The eight candidates running for four seats on the Lawrence Township Public Schools Board of Education in the Nov. 6 election come from diverse backgrounds, but most agree the district should tweak the curriculum to prepare students for life after high school, whether they go to college or go to work.
The candidates addressed that issue and several others in questions posed to them by the League of Women Voters through its online “Vote411 Voters Guide.” The questions ranged from how to improve the curriculum to their thoughts on school safety and security, especially given the recent addition of armed police officers in the schools.
Incumbent board members JoAnn Groeger, Joyce Scott, and Kevin Van Hise are seeking re-election to three-year terms, and incumbent board member Dana Drake is seeking to fill an unexpired term that will end in 2021.
Groeger, Scott and Van Hise are being challenged by Tam Ngo, Jennifer Perry and Keva Stewart. Drake is being challenged by Becky DiPierro.
Asked about changes to the curriculum that would improve it and prepare students for the future, Groeger and Drake emphasized working with vocational-technical schools to develop programs for non-college bound students. Citing the U.S. Bureau of Labor Statistics, Drake said some of the fastest-growing occupations require little or no college education.
Ngo suggested forming partnerships with technology companies and research centers in the area to provide workshops and school-year internships to give students experiences that would help them plan for their future.
Scott agreed that working with small businesses and corporations to provide internships would be helpful to increase students’ exposure to real world work experiences.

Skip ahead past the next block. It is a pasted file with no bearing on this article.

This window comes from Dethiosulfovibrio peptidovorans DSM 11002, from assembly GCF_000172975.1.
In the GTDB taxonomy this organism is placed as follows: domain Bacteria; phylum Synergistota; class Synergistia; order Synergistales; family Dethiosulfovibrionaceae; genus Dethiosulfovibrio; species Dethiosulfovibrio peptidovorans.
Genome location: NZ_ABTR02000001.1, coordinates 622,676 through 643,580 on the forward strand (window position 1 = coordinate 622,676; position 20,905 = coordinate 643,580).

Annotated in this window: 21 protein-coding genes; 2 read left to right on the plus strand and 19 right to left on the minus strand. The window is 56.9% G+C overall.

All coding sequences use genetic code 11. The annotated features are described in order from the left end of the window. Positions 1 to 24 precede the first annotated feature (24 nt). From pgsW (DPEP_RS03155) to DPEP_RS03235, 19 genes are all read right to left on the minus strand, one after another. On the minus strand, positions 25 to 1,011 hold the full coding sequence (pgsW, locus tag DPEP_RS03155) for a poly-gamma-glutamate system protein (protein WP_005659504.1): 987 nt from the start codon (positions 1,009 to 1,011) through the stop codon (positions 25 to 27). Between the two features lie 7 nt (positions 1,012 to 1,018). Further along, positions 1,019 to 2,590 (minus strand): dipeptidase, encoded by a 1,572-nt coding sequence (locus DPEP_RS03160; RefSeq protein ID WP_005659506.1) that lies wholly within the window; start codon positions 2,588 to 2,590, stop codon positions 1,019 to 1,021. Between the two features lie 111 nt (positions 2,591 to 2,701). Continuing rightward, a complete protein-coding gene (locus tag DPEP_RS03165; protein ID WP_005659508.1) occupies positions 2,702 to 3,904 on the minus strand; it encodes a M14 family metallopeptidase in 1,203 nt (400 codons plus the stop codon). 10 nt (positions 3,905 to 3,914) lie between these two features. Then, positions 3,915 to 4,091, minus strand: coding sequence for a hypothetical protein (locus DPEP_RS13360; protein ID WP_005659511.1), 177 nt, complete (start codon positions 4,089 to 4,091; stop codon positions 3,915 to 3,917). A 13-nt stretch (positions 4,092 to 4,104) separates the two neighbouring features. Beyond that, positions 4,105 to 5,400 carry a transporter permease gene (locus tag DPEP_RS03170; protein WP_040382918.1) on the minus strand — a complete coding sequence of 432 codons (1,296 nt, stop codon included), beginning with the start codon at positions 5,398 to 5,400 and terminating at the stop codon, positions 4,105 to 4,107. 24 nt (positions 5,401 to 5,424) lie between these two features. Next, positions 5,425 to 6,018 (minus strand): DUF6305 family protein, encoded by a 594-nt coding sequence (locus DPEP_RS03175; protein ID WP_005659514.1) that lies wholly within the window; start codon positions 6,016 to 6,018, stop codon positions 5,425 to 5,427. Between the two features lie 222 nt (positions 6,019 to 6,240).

Perry called for balancing preparing students academically and preparing them socially and emotionally. Students know how to use technology, but their interpersonal skills are lacking, she said.
“The curriculum we use should be a means to encourage this kind of learning, too,” she added.
DiPierro said “basic life skills are an important piece most of our schools miss. School-wide social skills at the elementary level, executive function at the intermediate level and personal finance skills at the high school level (should be taught).”
Van Hise would like to focus on increasing students’ logical reasoning skills and writing skills, as well as adding courses that teach life skills, such as budgeting and personal finance, vocational skills and business interactions.
Stewart believes teaching technology should begin at the elementary school level. To compensate for the lack of access to technology in some homes, a partnership could be formed with the public library system to offer an after-school enrichment program that provides access to computer classes, she said.
On the topic of adding a school resource officer (SRO) and two Class III special law enforcement officers in the schools, there was some agreement, but with nuances. The positions were added in the wake of the school shooting in Parkland, Fla.
The SRO is a Lawrence Township police officer. The Class III special officers are recently retired police officers now employed by the police department. All have received special training and all carry a gun.
DiePierro and Ngo do not disagree with placing the officers in the schools, but they suggested the officers’ duties need to be clarified, with input from parents and the community.
Groeger, Drake, Scott, Perry, Steward and Van Hise support the decision to place the officers at Lawrence High School, Lawrence Middle School and Lawrence Intermediate School.
“With the addition of the officers, another layer of protection and a sense of security has been added. Our teachers can focus on teaching and our students can focus on learning,” Drake said.
Stewart agreed the armed officers offer another layer of protection and suggested holding a school-wide assembly to introduce the officers to the students “as our protectors, rather than simply someone with a gun.” It would be less frightening for the children, the candidate said.
Acknowledging the disagreement in some parts of the community over placing armed officers in the schools, Perry said, “I do believe it could have been communicated differently by both the district as well as by those who opposed it.”